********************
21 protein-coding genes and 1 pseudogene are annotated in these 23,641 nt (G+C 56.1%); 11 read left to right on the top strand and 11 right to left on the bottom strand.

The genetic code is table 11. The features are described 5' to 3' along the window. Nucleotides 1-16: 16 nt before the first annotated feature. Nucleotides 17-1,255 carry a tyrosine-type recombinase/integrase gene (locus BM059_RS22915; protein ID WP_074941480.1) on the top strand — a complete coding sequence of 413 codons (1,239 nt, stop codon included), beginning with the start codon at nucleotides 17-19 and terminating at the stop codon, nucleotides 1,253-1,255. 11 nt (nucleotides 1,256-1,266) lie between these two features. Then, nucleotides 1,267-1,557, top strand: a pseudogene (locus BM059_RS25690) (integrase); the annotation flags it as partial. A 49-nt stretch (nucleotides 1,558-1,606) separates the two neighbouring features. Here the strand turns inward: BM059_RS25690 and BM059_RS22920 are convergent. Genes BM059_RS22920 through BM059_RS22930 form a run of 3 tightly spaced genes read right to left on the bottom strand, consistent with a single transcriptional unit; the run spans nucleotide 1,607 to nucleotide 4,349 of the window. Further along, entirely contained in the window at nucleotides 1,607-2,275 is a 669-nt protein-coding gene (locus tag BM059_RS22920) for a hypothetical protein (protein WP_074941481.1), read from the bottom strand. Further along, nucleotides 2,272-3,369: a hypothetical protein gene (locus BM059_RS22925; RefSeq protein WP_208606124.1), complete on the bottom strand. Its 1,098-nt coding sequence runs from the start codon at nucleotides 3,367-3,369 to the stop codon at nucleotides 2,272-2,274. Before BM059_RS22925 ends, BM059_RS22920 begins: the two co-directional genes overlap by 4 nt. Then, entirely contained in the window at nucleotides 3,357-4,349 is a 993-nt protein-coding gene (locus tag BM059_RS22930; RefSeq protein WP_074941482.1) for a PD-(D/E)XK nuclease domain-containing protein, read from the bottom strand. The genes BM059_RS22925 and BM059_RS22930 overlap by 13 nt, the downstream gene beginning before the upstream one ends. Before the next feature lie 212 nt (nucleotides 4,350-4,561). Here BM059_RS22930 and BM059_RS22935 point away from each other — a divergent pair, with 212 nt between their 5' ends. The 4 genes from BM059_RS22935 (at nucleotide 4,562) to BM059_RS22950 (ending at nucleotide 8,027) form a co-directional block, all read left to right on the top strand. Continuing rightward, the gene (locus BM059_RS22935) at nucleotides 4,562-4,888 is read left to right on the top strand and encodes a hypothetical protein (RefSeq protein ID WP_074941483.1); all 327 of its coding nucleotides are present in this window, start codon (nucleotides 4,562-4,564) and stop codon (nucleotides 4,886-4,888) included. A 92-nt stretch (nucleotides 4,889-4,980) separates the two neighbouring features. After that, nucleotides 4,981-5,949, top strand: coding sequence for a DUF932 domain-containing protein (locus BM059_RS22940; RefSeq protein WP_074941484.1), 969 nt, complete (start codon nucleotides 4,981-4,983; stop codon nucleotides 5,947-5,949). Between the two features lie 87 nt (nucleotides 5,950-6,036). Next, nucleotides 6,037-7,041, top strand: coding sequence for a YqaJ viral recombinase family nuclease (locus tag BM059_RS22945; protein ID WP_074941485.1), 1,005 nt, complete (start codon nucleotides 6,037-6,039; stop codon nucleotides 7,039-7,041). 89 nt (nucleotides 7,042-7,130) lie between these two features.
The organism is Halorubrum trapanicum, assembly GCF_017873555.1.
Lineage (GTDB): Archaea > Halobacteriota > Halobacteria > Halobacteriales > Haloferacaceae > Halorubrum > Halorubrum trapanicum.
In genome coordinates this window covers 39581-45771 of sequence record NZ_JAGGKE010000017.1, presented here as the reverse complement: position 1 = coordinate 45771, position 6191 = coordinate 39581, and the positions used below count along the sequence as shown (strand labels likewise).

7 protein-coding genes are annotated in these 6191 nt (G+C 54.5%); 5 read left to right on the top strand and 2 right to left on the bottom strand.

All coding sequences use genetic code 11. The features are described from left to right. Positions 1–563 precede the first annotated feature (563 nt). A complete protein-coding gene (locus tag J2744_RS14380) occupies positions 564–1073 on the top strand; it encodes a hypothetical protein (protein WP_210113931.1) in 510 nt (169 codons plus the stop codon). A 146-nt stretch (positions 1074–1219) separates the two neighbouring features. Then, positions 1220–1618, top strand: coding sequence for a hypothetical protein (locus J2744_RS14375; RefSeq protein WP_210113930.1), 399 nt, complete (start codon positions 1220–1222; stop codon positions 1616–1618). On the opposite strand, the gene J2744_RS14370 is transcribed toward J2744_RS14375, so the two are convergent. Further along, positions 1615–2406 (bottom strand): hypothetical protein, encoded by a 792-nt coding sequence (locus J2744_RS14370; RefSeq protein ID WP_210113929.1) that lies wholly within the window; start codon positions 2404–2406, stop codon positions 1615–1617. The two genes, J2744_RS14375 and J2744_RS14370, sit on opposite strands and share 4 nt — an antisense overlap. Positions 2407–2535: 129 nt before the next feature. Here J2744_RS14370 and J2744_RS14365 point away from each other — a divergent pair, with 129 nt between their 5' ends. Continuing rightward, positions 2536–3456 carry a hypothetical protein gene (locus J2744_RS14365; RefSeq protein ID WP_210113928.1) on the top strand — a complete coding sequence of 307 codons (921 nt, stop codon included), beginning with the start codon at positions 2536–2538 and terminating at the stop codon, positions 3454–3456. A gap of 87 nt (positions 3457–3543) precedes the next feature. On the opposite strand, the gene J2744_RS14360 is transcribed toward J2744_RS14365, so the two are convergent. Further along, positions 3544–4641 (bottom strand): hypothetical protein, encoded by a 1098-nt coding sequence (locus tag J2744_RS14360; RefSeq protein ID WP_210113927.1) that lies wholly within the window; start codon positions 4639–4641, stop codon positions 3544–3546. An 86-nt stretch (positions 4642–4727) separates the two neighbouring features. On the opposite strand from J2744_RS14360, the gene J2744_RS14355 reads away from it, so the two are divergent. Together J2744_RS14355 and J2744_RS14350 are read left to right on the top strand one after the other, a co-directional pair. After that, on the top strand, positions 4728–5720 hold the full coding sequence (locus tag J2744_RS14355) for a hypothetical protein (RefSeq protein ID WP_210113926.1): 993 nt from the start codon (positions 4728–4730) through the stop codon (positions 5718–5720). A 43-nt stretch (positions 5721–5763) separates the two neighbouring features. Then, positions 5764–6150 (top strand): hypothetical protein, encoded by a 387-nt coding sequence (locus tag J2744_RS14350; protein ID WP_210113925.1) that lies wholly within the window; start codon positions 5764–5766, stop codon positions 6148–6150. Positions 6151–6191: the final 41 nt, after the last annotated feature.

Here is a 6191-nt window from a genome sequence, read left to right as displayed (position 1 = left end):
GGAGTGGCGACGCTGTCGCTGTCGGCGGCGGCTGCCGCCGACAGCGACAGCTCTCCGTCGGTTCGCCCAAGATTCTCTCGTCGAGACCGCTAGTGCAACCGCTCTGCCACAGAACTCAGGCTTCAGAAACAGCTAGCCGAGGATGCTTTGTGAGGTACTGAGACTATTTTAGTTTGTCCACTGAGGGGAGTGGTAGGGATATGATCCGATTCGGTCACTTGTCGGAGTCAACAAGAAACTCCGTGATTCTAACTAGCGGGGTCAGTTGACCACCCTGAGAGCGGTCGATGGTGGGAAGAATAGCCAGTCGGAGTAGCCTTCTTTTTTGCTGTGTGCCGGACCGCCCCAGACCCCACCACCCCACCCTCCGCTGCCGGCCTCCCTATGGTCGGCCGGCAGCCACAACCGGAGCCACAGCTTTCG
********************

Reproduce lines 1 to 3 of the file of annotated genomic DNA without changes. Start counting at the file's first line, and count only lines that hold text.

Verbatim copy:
21 protein-coding genes and 1 pseudogene are annotated in these 23,641 nt (G+C 56.1%); 11 read left to right on the top strand and 11 right to left on the bottom strand.

The genetic code is table 11. The features are described 5' to 3' along the window. Nucleotides 1-16: 16 nt before the first annotated feature. Nucleotides 17-1,255 carry a tyrosine-type recombinase/integrase gene (locus BM059_RS22915; protein ID WP_074941480.1) on the top strand — a complete coding sequence of 413 codons (1,239 nt, stop codon included), beginning with the start codon at nucleotides 17-19 and terminating at the stop codon, nucleotides 1,253-1,255. 11 nt (nucleotides 1,256-1,266) lie between these two features. Then, nucleotides 1,267-1,557, top strand: a pseudogene (locus BM059_RS25690) (integrase); the annotation flags it as partial. A 49-nt stretch (nucleotides 1,558-1,606) separates the two neighbouring features. Here the strand turns inward: BM059_RS25690 and BM059_RS22920 are convergent. Genes BM059_RS22920 through BM059_RS22930 form a run of 3 tightly spaced genes read right to left on the bottom strand, consistent with a single transcriptional unit; the run spans nucleotide 1,607 to nucleotide 4,349 of the window. Further along, entirely contained in the window at nucleotides 1,607-2,275 is a 669-nt protein-coding gene (locus tag BM059_RS22920) for a hypothetical protein (protein WP_074941481.1), read from the bottom strand. Further along, nucleotides 2,272-3,369: a hypothetical protein gene (locus BM059_RS22925; RefSeq protein WP_208606124.1), complete on the bottom strand. Its 1,098-nt coding sequence runs from the start codon at nucleotides 3,367-3,369 to the stop codon at nucleotides 2,272-2,274. Before BM059_RS22925 ends, BM059_RS22920 begins: the two co-directional genes overlap by 4 nt. Then, entirely contained in the window at nucleotides 3,357-4,349 is a 993-nt protein-coding gene (locus tag BM059_RS22930; RefSeq protein WP_074941482.1) for a PD-(D/E)XK nuclease domain-containing protein, read from the bottom strand. The genes BM059_RS22925 and BM059_RS22930 overlap by 13 nt, the downstream gene beginning before the upstream one ends. Before the next feature lie 212 nt (nucleotides 4,350-4,561). Here BM059_RS22930 and BM059_RS22935 point away from each other — a divergent pair, with 212 nt between their 5' ends. The 4 genes from BM059_RS22935 (at nucleotide 4,562) to BM059_RS22950 (ending at nucleotide 8,027) form a co-directional block, all read left to right on the top strand. Continuing rightward, the gene (locus BM059_RS22935) at nucleotides 4,562-4,888 is read left to right on the top strand and encodes a hypothetical protein (RefSeq protein ID WP_074941483.1); all 327 of its coding nucleotides are present in this window, start codon (nucleotides 4,562-4,564) and stop codon (nucleotides 4,886-4,888) included. A 92-nt stretch (nucleotides 4,889-4,980) separates the two neighbouring features. After that, nucleotides 4,981-5,949, top strand: coding sequence for a DUF932 domain-containing protein (locus BM059_RS22940; RefSeq protein WP_074941484.1), 969 nt, complete (start codon nucleotides 4,981-4,983; stop codon nucleotides 5,947-5,949). Between the two features lie 87 nt (nucleotides 5,950-6,036). Next, nucleotides 6,037-7,041, top strand: coding sequence for a YqaJ viral recombinase family nuclease (locus tag BM059_RS22945; protein ID WP_074941485.1), 1,005 nt, complete (start codon nucleotides 6,037-6,039; stop codon nucleotides 7,039-7,041). 89 nt (nucleotides 7,042-7,130) lie between these two features.
The organism is Halorubrum trapanicum, assembly GCF_017873555.1.